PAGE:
I am looking forward to all the patterns I can create in the future. This excites me, how my style will evolve, what kinds of clients and collaborations will come my way. I am very happy that I can check off one thing from my design bucket list this year – Surtex, through that wonderful opportunity to show designs with Pattern Observer (thanks Michelle and Chelsea, once again!). Even though I will not be going to New York in person this time, my designs will travel there.

Speaking of traveling. What am I doing this summer? Visiting my friend from my London days who studied textile design. I haven’t seen her for twenty years. I am a textile designer now myself and she recently went back to her homeland Georgia (not the one in the US, but in the former Soviet Union). I am looking forward to talking to her about how textile design has changed over the last twenty years with the rise of computer manipulation and digital printing. I understand this no more mysterious but endlessly fulfilling textile design thing now for sure.”

 

See more from Cathrin at www.cathringressieker.com or on Instagram: @cathringressieker

Designing Textiles for Women’s Activewear

WOMENS-ACTIVEWEAROne of my favorite markets is women’s activewear. Patterns need to be empowering, inspiring and feminine while also flattering lots of different body shapes. I really enjoy the process…And that’s why I’m excited to tell you about a new Group-Study happening on Monday, March 19th in the Textile Design Lab: Designing Textiles for Women’s Activewear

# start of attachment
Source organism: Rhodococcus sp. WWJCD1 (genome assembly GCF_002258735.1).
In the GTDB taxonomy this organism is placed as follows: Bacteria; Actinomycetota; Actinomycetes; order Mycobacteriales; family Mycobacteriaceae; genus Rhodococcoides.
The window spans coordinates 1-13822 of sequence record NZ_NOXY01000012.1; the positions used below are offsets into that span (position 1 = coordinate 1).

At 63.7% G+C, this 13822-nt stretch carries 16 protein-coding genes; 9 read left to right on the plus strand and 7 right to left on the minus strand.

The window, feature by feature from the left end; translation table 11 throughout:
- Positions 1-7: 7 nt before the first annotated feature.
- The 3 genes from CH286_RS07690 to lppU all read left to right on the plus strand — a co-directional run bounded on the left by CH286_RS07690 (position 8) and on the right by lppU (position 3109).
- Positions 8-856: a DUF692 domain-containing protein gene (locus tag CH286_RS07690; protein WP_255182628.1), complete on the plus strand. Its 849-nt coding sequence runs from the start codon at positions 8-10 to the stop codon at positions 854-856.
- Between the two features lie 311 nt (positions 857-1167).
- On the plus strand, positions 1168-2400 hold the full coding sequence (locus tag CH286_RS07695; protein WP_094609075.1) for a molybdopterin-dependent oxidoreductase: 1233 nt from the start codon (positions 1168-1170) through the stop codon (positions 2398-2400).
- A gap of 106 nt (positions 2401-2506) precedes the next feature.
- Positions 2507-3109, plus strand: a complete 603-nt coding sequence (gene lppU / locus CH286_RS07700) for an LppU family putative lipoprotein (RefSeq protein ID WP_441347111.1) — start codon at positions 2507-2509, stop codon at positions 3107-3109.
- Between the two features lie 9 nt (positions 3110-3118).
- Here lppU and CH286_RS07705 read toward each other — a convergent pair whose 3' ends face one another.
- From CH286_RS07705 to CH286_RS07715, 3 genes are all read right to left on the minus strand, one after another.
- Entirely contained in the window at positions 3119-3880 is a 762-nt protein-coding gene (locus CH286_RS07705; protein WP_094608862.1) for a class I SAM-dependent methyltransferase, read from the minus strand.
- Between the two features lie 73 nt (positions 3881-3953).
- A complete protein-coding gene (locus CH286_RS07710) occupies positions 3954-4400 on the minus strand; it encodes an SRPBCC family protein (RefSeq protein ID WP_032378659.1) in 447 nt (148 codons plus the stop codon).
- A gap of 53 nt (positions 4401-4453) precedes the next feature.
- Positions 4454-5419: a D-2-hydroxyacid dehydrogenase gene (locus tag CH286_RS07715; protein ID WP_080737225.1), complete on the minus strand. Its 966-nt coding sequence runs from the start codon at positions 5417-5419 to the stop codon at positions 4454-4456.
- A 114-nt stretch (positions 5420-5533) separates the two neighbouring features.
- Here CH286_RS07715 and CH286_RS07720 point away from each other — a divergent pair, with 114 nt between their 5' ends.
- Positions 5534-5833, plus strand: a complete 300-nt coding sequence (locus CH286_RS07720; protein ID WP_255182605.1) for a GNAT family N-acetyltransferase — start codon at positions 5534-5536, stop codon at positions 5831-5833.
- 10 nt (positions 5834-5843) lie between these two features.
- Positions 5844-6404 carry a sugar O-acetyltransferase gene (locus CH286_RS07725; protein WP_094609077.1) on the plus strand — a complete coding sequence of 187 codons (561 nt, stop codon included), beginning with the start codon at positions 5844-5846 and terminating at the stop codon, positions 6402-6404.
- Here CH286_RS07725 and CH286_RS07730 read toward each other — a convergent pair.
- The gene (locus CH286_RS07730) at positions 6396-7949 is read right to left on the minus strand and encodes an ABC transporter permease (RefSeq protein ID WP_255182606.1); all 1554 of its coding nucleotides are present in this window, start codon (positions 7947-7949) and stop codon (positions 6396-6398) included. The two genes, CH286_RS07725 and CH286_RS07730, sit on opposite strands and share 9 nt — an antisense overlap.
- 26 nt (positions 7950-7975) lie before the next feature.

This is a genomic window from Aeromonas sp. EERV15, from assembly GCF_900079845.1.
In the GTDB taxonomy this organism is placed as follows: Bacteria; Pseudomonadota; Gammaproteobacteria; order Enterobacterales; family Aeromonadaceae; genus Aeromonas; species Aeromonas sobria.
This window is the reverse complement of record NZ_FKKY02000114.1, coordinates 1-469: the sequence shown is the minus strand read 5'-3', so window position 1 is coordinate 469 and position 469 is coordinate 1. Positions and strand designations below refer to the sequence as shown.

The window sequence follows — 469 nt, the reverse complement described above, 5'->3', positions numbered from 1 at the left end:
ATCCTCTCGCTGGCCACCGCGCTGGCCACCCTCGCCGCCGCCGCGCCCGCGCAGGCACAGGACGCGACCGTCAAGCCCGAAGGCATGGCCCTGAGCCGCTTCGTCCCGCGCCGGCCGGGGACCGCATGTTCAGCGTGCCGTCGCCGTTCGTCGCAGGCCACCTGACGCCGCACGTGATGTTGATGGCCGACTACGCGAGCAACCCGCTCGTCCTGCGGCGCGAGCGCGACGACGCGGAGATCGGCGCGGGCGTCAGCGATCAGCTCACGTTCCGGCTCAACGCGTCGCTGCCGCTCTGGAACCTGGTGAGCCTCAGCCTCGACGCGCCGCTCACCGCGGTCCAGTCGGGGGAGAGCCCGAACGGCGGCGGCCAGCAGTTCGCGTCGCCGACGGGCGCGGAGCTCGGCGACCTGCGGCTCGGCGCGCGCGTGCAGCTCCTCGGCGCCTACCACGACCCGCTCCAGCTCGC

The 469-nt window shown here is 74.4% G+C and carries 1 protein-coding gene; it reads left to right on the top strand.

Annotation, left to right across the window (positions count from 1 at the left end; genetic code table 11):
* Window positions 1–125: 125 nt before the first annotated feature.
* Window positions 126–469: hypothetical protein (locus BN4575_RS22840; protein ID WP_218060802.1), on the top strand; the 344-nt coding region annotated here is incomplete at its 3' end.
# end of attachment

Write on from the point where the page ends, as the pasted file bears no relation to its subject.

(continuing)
This 5 week course is the high-value, hands-on training you’ve asked for – delivered with the same quality and interaction you’ve come to expect from the Textile Design Lab team. I filled the course with lots of design exercises and creative activities to help you learn. And best of all, the price is low, just $49/month – so you can take action without busting your budget.

In this course you will:

  • Discover who the leaders are in the women’s activewear market and what they look for when selecting patterns and designs for their work.
  • Learn how to research trends for this market and get our tips for which trends to consider and follow when designing women’s activewear.
  • Discover what motifs you should include in your designs and your portfolio to attract attention.
  • Take action. During the course, you’ll create a professional design brief for use in your portfolio.
  • Learn from real world case studies created by our experienced team of professional designers.

If you’re ready to jump into the Fashion Industry, Designing Textiles for Women’s Activewear is the perfect next step. I hope you’ll join us on Monday, March 19th. Grab your spot here.

Guest Expert Interview: Jessica Wilde

Jessica-Wilde-Pattern-ObserverThis month we have the privilege to welcome Jessica Wilde, experienced surface pattern designer, to the Textile Design Lab as our guest expert. Jessica creates unique and eye-catching designs inspired by nature and wildlife, each beginning with hand drawn detailing and combined with an expressive colorful twist. Jessica will be sharing her tips for designing for wallpaper on Tuesday, March 27th in the Textile Design Lab, but she is here today to tell us more about her work and her thoughts on the wallpaper industry.

Can you remind us of your design background and tell us a little about what you’ve been up to since your last interview this past fall?